Landscapes - Winter 2013 - (Page 38)

LOOKING BEYOND THE SHELF KEVIN CONNERY 3 RIFFS ON CUSTOM DESIGN IDIOSYNCRATIC – AND INSPIRED! PARTICULIÈRES ET INSPIRÉES! TROIS APPROCHES DU DESIGN PERSONNALISÉ LES LUMINAIRES PERSONNALISÉS ne doivent pas forcément causer des dépassements budgétaires. Avec un peu d’ingéniosité et de collaboration entre fabricants et concepteurs, les AP peuvent explorer des options d’éclairage personnalisé respectant les budgets du secteur public. L’auteur examine trois solutions uniques remontant à ses années chez PWL Landscape Architects. 1 Toronto may well be found in São Paulo, there appear to be fewer and fewer local lighting solutions on display despite a plethora of lighting products. Rarely does the lighting design transcend mere illumination and contribute to a more comprehensive design narrative, imbuing the space it occupies with character by day AND night. Understandably project budgets are often perceived as too tight to afford higher end fi xtures, and this results in a standardization of pole and fi xture. Yet custom designed light fi xtures need not break budgets. With some ingenuity and collaboration between lighting manufacturers and designers, opportunities for unique, place specific responses abound. When I worked at PWL Landscape Architects we explored several custom lighting design options within the limitations of public sector project budgets. AS LANDSCAPE ARCHITECTS we regularly peruse lighting catalogues resplendent with choice: at times too much choice. Hundreds of pages illustrate thousands of fixtures from manufacturers around the world. A recent check of Philips Lumec’s web site reveals thirty plus lines of outdoor luminaires, each with numerous variants, dozens of pole and bracket options, several surface finishes and colour options and four primary lighting sources. Other companies are similarly rich with offerings. 1 CONJURING A COMPASS In 1989 Kwantlen Community College (now Kwantlen Polytechnic University) began planning for a new campus in Richmond, B.C. that included an interior design program. To help distinguish the new campus, we embedded several features in the landscape that spoke to the College’s design program. Most prominent are the ‘compass’ lights perched on top of ‘concrete book bases’ at the main entry. Through several design iterations we were able to design a compass-inspired frame using off-the-shelf flat bars of steel to receive a standard Lumec ‘Westminster’ series luminaire. Conduit was integrated into the legs of the compass to receive the electrical service. The formwork for the base was constructed to imprint the impression of a book spine and cover on the concrete. We also specified a tooled radius reveal on the top of the book base to suggest the turning of the compass. These custom lights were integrated into the design of the front entry to provide both lighting and seating. Hence, there was no significant extra cost beyond conventional light and seating options. IDIOSYNCRATIC STATEMENTS What is not on offer, however, are the idiosyncratic possibilities of place-specific design. For example there are no cut sheets for the playful ‘squatting legs’ pole base we see alongside the Arno River in Florence which undoubtedly reflects Florence’s opulent history. Nor will we find a catalogue page dedicated to the light balls that line the edge of Taranaki Street Wharf in Wellington, New Zealand. And I guarantee that the string of lights that span New Bridge Road in Singapore every Chinese New Year are not found on a shelf. In a globalizing world where the same light pole and fixture selected for a project in 2 OBELISKS FOR SCIENCE WORLD At the eastern end of Vancouver’s False Creek sits the geodesic dome that is Science World. The dome was Expo Centre during the City’s highly successful Expo 86 World’s Fair. In 1990, the City of Vancouver commissioned PWL to design the second phase of park development adjacent to Science World. Mindful of Science World’s mission to engage British Columbians in science, we pondered how the landscape could reinforce the mission. We thought about the origins of science and mathematics, which took us to Pythagoras and Ancient Egypt for inspiration. Fortuitously Lumec was simultaneously developing a prototype for a pyramidal shaped luminaire. This led us to explore the obelisk as a potential form for custom designed light fixtures. After several iterations, including drawing the light with its base at 1:1 scale on butcher paper hung off the side of our office building, we arrived at an EN_ 2, 3 38 LANDSCAPES PAYSAGES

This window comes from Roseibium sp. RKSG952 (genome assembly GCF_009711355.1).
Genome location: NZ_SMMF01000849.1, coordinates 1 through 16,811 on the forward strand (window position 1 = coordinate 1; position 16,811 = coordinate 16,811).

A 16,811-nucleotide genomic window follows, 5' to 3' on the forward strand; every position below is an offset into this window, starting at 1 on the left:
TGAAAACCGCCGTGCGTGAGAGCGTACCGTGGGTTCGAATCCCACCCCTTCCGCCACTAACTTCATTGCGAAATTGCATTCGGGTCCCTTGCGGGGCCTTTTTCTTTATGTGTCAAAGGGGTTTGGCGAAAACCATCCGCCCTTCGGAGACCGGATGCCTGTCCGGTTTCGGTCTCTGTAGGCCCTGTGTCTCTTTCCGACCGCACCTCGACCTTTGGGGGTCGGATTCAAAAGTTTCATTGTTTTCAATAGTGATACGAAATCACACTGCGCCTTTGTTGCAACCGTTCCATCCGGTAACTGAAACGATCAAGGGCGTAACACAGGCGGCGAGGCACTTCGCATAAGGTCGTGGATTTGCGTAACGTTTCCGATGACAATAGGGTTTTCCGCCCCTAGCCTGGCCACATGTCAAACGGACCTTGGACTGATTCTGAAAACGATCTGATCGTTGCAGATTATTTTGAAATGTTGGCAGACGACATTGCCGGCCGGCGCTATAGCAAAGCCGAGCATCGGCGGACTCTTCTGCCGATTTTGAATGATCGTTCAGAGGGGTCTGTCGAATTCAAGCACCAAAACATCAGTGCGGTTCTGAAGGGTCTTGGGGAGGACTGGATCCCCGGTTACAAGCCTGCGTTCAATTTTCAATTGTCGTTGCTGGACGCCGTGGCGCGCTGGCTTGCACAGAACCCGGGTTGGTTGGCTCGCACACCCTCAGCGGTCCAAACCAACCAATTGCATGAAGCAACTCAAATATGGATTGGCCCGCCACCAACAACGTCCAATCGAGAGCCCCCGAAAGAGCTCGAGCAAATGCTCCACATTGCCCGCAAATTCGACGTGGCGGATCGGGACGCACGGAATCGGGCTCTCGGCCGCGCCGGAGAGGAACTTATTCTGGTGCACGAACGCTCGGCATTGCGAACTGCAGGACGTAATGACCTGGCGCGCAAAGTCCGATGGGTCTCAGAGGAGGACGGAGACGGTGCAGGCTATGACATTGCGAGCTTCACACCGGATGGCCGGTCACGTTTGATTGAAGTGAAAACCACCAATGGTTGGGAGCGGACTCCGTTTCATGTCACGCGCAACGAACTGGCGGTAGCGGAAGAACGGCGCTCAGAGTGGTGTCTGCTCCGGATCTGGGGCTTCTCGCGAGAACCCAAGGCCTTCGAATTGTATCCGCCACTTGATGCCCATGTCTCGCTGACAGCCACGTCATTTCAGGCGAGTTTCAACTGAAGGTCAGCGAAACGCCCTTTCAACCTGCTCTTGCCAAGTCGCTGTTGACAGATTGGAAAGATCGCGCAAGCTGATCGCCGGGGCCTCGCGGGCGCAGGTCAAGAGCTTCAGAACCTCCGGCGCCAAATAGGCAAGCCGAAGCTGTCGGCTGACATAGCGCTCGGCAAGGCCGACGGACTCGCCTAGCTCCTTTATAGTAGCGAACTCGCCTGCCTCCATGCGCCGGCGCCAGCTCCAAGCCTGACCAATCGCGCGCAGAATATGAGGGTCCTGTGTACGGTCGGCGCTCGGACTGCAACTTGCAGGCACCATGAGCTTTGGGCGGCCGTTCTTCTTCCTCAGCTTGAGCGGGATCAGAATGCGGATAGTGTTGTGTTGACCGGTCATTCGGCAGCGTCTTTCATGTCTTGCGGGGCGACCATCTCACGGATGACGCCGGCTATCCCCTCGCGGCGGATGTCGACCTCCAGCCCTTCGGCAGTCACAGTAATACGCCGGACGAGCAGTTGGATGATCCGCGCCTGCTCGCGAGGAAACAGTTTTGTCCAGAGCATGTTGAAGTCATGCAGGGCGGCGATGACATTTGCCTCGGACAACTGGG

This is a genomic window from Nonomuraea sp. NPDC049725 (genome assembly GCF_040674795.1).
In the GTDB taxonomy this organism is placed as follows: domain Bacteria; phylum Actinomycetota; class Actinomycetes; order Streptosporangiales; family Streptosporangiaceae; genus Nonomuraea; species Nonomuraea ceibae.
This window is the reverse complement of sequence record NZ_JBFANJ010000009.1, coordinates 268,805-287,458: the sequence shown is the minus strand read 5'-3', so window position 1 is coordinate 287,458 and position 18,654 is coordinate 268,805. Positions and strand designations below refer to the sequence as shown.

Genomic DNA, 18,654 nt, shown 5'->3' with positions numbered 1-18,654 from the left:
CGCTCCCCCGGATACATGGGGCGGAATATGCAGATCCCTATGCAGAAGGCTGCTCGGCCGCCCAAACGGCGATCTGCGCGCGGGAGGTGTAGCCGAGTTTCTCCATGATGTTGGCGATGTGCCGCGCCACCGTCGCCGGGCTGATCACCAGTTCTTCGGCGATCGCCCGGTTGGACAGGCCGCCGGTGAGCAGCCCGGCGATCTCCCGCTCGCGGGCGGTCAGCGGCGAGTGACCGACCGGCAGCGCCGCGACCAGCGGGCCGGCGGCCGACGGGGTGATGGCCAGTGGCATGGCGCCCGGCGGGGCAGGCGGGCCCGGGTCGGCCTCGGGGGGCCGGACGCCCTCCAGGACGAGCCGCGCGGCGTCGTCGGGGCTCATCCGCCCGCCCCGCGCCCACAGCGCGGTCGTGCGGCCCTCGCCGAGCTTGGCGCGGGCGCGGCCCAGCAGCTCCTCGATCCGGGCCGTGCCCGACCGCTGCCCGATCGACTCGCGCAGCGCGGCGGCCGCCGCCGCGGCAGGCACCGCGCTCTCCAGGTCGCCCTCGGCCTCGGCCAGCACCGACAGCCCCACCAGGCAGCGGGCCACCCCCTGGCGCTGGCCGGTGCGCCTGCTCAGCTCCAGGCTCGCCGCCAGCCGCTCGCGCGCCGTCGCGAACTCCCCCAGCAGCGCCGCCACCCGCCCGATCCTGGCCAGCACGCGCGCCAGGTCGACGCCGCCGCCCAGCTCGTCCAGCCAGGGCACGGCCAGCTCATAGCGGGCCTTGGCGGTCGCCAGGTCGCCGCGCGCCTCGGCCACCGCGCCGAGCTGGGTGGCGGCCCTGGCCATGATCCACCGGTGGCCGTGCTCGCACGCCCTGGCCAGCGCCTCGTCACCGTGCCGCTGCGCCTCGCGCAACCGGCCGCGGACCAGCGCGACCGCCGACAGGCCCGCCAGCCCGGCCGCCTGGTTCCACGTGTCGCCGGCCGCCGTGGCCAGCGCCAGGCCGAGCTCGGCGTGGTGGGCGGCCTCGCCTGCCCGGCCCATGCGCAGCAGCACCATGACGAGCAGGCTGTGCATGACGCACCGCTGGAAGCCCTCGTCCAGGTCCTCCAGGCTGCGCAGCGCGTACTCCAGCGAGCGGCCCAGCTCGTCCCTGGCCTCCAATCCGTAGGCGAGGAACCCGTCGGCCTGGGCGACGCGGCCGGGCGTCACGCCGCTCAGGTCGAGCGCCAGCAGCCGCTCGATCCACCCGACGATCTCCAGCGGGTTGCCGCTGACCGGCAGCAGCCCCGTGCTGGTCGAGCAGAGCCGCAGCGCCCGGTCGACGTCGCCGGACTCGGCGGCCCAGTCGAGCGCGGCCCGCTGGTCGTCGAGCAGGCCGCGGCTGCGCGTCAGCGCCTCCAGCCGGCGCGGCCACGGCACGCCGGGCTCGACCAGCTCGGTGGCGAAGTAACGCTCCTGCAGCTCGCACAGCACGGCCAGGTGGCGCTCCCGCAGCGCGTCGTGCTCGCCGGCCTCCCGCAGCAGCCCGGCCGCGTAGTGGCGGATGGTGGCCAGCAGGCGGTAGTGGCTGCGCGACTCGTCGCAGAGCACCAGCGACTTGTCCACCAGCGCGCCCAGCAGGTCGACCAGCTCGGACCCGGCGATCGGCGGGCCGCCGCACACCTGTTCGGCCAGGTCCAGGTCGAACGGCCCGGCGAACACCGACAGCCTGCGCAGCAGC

Table of Contents for the Digital Edition of Landscapes - Winter 2013

Excitable Photons in the Ether | Photons affolés
99 Red Balloons | Light by the Barrel | Something Old, Something New | Cambridge Lights Up | Emptyful
We are Modern Day Lamplighters | Les allumeurs de réverbères modernes ….
The Lights Come Up on 3 Exceptional Landscapes | Les lumières s’allument sur trois paysages exceptionnels
Champ-de-Mars: Shedding Light on History | La lumière au service de l’histoire
To Infinity and Beyond! | Par delà l’infini!
The Gros Morne Challenge | Le défi de Gros-Morne
Cypress Hills: Land of the Living Skies | Cypress Hills : où le ciel s’anime
Urban Parks: To Light or Not to Light? | Parcs urbains : doit-on les éclairer? ….
Lightitude: Lighting Under a Capricious Sky | Lightitude : éclairer sous un ciel capricieux
A Pragmatist’s Guide | Guide pragmatique
Three Riffs on Custom Design | Trois approches du design personnalisé
Seeing Light | Voir la lumière
Representing Landscapes, Ed. Nadia Amoroso.
Collaborators |Collaborateurs
Game Changers | Nouvelle donne : quatre decennies en lumiere

Landscapes - Winter 2013